I am completely disconnected from the genre of television shows called “reality.” The fascination with people whose celebrity status stemmed from reality television, or most celebrities in general, seems to be built on a foundation of schadenfreude. People love to hear about the failures of famous people.
Heidi Montag and her husband, a couple who met during taping of the reality series “The Hills,” had an estimated net worth of $10 million. She’s now living rent-free with her in-laws. At twenty-four years old, Heidi is a prime example of the boomerang generation, the nickname given to her age group thanks to a tough economy and the tendency for those around that age to move back in with financially stable parents.
When you’re always in the spotlight — and when you pour money into a musical career that never materializes — it’s not so difficult to lose $10 million. Celebrities are under a lot of pressure to maintain their image, because that image is what ensures continued earning power. Maintaining that image can drain your finances, particularly if you’re not smart with the tax bill.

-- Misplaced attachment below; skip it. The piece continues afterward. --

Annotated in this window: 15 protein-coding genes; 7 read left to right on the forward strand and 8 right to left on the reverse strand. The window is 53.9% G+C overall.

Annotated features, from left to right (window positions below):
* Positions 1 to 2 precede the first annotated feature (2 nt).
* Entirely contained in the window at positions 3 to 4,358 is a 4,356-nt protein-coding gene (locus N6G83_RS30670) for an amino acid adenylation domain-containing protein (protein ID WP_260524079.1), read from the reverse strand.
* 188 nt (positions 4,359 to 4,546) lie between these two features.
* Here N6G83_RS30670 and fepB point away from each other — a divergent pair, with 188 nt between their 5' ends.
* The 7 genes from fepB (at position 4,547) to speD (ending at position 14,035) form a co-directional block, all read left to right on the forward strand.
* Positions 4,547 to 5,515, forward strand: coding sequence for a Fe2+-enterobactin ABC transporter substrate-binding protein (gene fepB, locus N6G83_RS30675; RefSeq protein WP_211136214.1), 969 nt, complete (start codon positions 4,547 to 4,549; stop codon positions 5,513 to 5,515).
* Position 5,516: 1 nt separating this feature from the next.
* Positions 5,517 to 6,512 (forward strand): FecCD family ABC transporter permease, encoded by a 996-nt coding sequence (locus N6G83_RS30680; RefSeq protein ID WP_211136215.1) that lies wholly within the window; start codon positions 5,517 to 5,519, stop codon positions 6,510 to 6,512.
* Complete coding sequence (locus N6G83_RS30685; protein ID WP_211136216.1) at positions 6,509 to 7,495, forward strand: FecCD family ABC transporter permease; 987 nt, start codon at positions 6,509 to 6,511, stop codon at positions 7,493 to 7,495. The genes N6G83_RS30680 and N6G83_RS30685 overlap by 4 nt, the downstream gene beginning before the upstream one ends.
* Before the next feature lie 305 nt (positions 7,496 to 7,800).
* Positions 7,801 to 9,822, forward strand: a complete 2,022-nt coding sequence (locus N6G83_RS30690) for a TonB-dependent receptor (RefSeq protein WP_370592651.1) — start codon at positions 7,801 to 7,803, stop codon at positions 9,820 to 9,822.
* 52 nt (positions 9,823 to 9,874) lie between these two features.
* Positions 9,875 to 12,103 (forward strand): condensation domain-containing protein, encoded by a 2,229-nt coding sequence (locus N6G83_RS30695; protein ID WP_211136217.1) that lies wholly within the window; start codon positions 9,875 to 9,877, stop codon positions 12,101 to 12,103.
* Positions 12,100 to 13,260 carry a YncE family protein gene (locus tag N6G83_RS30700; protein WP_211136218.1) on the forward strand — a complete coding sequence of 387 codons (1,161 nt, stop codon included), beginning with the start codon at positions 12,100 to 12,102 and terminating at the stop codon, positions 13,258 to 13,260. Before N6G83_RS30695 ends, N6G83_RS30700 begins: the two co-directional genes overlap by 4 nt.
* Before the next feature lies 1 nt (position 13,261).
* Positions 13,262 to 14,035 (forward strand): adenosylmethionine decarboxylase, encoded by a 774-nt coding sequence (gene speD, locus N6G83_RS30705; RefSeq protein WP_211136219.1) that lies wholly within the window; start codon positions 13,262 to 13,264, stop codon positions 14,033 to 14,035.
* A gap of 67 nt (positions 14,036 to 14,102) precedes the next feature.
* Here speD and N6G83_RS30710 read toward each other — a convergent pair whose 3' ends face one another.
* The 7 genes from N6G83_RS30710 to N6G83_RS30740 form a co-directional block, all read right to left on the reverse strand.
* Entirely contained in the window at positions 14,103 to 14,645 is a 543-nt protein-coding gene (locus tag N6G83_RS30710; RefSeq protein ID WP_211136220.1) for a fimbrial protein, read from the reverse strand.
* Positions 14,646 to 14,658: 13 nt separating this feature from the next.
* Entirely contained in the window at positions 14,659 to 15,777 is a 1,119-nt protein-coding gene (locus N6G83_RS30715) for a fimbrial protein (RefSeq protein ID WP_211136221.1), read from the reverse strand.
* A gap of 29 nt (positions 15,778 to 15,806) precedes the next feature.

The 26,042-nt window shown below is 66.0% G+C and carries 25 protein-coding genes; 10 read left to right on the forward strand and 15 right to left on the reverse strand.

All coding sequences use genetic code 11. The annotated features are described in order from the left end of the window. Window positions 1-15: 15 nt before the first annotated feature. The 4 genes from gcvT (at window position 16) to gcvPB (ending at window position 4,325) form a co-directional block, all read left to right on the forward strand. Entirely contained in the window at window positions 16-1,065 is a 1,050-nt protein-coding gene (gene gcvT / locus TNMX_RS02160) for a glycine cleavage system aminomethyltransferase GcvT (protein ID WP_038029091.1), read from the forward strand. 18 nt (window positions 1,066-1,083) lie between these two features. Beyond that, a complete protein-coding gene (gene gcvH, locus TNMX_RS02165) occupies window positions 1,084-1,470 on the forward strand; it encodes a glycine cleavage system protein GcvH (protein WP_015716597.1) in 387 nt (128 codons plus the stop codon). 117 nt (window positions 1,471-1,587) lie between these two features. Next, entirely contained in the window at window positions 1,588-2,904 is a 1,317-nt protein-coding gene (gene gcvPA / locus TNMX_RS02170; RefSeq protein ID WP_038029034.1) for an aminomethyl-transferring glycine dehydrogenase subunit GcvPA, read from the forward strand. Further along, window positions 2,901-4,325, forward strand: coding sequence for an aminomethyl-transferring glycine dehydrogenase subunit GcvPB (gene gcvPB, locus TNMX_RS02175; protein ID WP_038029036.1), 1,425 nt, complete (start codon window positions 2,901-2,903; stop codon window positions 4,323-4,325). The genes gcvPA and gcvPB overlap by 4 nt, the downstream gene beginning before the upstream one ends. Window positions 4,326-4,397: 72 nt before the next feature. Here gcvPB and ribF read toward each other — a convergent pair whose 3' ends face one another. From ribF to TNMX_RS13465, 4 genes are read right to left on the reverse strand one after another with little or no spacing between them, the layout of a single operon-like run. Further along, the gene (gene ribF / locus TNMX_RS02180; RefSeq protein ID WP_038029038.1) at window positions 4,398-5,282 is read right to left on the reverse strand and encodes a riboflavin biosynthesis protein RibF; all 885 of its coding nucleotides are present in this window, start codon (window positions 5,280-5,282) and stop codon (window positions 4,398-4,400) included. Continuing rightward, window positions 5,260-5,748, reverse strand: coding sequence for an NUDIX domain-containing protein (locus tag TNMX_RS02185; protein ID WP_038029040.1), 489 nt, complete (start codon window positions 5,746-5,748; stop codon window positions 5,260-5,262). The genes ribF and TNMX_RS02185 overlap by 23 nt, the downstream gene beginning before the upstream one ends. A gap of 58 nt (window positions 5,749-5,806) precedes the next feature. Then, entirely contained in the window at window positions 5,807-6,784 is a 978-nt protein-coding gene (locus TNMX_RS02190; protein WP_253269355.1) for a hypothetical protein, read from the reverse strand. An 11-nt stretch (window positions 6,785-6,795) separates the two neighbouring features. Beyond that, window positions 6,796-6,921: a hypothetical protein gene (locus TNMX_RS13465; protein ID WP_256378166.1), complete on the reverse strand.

I don’t judge. Would I do handle my finances better than Spencer and Heidi if I became a celebrity and earned my way to $10 million? I like to think I would handle my money differently, and that I’ve learned a little about money management over the past ten years, but you never know how you will react in a situation until you experience it for yourself.
Spencer’s parents are very kind to allow the couple to live in their house after the young newlyweds spent $35,000 a month to rent their former home in Malibu. They’re a perfect example of extended adolescence, two adults not quite ready for living a responsible life. Like many other boomerang kids, they’ll figure it out.
Source: omg! on Yahoo
Published or updated November 17, 2010. If you enjoyed this article, subscribe to the RSS feed or receive daily emails. Follow @ConsumerismComm on Twitter and visit our Facebook page for more updates.